If the attitude to marriage was often somewhat mercenary, it doesn’t mean that the view was uncontested. The debate of money without love vs. love without money raged on through the 18th century. Defoe, for example, complained of how: “little is regarded of that one essential and absolutely necessary part of the composition, called love, without which the matrimonial state… can never be happy.” Likewise, the fictional Mr. Allworthy of Fielding’s Tom Jones, though obviously extreme in his opinions, declared that love should be the only foundation for marriage and that marriages conducted for the sake of money are highly criminal.
You didn’t have to look far in the 18th century to find novels, poems and operas celebrating the idea of romantic love and thereby making the idea an integrated part of the cultural setting. Romantic love was not an alien feature. In fact, letters and diaries show that love figured very much in the minds of young men and women looking for a partner in the 18th century, though it isn’t always easy to say where love began and calculation ended. Duty compelled you to make a wise decision and the evils of poverty were easy to discern for everybody. Like Amanda Vickery says in The Gentleman’s Daughter, to make the choice between love and lucre a clear-cut one is oversimplifying things. The choice rarely appeared that simple. Also, like Vickery says “(w)ealth and rank had an intensely romantic, as well as mercenary, appeal.” If this isn’t true, why else the profusion of dukes in historical romances?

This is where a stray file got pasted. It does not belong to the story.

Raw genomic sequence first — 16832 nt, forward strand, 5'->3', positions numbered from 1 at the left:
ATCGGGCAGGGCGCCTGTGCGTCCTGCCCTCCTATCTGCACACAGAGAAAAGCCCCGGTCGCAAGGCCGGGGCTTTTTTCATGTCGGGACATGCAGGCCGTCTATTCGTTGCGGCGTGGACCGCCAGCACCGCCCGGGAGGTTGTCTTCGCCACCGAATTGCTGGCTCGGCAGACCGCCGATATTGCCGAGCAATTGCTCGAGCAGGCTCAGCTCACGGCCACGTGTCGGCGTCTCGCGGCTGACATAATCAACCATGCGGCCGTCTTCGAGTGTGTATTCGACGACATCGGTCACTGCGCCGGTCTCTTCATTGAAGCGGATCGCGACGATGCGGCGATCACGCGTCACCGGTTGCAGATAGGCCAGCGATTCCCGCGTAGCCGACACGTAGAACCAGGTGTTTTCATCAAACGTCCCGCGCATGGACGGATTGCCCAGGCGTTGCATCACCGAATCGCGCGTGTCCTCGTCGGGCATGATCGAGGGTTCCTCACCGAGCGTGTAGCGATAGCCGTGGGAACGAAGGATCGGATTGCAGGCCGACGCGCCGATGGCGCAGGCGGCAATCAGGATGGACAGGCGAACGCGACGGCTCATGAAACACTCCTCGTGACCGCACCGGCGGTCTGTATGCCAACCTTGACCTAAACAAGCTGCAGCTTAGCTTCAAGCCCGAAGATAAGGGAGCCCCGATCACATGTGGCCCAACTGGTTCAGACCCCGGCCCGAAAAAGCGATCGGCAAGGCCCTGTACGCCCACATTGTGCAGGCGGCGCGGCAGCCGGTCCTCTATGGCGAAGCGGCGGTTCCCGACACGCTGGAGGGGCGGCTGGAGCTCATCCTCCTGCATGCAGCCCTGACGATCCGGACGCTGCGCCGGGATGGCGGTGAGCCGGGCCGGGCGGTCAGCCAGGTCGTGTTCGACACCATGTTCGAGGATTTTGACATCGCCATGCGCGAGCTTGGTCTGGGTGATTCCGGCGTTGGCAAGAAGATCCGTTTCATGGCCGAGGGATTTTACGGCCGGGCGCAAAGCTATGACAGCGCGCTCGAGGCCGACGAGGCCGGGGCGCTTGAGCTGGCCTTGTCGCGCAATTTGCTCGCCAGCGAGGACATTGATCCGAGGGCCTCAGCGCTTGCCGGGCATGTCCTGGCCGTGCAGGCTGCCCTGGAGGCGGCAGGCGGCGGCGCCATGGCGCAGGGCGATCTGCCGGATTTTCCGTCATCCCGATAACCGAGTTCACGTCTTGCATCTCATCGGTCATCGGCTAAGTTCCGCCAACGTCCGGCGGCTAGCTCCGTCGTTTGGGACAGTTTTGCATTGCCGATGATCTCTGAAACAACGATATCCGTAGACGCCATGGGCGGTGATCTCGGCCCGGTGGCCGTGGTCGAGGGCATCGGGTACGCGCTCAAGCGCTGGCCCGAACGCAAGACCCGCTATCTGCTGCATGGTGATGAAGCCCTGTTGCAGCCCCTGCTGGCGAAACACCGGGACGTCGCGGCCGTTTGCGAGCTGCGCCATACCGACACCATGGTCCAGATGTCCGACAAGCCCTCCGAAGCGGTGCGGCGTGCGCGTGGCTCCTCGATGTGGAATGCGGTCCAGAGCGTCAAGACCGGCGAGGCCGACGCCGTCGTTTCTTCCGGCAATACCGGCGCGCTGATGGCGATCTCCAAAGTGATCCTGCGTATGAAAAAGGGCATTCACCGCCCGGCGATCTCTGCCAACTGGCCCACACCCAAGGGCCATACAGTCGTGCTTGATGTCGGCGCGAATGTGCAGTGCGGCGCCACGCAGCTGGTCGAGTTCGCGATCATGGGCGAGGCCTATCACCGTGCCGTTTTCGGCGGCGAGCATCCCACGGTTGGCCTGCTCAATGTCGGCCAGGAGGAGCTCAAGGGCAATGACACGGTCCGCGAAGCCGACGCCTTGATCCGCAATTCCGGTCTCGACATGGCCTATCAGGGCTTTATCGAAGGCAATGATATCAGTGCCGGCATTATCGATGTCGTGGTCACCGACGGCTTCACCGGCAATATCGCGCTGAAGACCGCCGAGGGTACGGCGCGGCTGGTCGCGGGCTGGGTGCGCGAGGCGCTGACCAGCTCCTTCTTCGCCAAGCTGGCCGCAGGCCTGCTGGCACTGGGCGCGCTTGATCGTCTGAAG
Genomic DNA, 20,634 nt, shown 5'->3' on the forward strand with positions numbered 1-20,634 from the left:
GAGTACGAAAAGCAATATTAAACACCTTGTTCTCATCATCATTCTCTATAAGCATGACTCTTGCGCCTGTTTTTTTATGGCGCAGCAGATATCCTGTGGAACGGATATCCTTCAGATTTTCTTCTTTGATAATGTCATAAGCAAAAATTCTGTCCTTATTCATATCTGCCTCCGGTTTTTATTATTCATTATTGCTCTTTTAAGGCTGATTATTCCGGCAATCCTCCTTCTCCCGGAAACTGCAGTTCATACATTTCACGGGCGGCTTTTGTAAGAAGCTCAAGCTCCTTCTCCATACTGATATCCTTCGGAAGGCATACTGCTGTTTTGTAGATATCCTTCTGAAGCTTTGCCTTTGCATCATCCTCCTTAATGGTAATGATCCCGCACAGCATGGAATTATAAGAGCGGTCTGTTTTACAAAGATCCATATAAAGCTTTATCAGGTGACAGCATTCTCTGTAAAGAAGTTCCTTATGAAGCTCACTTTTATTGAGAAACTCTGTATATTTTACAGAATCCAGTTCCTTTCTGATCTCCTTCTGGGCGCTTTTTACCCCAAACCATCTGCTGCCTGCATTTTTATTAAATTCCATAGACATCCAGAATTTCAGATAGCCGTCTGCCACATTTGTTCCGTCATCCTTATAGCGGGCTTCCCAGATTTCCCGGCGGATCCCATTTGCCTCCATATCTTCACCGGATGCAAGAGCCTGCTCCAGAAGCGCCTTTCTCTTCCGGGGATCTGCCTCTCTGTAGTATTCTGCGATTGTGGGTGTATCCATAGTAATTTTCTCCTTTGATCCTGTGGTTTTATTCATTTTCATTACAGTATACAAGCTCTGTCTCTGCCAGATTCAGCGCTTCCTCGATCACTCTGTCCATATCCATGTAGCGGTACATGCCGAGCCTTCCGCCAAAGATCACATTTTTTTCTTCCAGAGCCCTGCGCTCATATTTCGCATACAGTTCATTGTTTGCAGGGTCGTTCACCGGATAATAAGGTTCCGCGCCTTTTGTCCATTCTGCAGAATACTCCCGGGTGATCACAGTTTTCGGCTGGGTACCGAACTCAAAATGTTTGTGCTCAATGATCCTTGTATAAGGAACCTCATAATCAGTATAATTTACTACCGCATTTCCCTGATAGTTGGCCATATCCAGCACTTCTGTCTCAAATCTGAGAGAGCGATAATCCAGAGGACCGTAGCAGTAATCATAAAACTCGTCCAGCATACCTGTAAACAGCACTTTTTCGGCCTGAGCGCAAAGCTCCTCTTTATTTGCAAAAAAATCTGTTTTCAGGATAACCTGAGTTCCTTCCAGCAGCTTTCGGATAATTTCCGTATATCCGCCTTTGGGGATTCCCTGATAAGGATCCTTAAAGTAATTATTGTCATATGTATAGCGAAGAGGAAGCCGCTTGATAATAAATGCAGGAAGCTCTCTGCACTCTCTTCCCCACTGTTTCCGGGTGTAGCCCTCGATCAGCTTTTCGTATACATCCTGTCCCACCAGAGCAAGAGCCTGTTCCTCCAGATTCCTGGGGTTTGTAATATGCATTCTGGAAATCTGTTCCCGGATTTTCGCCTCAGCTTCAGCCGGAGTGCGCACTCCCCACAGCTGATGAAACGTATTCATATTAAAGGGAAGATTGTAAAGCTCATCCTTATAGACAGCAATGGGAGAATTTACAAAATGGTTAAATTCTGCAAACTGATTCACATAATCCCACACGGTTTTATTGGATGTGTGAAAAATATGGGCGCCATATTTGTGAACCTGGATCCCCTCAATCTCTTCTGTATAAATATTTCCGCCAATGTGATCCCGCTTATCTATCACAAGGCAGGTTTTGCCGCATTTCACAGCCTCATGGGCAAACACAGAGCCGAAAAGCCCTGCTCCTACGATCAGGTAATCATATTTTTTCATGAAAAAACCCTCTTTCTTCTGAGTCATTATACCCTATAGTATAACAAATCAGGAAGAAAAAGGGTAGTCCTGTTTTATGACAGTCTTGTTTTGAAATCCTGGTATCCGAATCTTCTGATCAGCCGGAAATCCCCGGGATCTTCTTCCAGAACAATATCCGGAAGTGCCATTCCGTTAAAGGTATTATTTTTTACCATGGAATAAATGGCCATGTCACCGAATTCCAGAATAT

Even so, there are examples of women flouting society altogether and doing extreme things for love – running away or even, in the case of Lady Henrietta Wentworth, marrying a footman. The Duchess of Leinster famously married her children’s tutor and Elizabeth Shackleton whose story is found in the the aforementioned The Gentleman’s Daughter, married a man of 21 at the age of 38. Yes, all of them paid a price for it, but they did it nevertheless. All these are things that would be considered ‘modern’ in a novel, when in fact they were simply ‘unusual’. Extraordinary even in some instances, but not unthinkable.
Can we agree that a woman who hoped to marry for love is not necessarily an 18th century anomaly by any means?
That brings me to three misconceptions I’d like to contest.
Do you have any historical misconceptions that bother you and if so, what are they?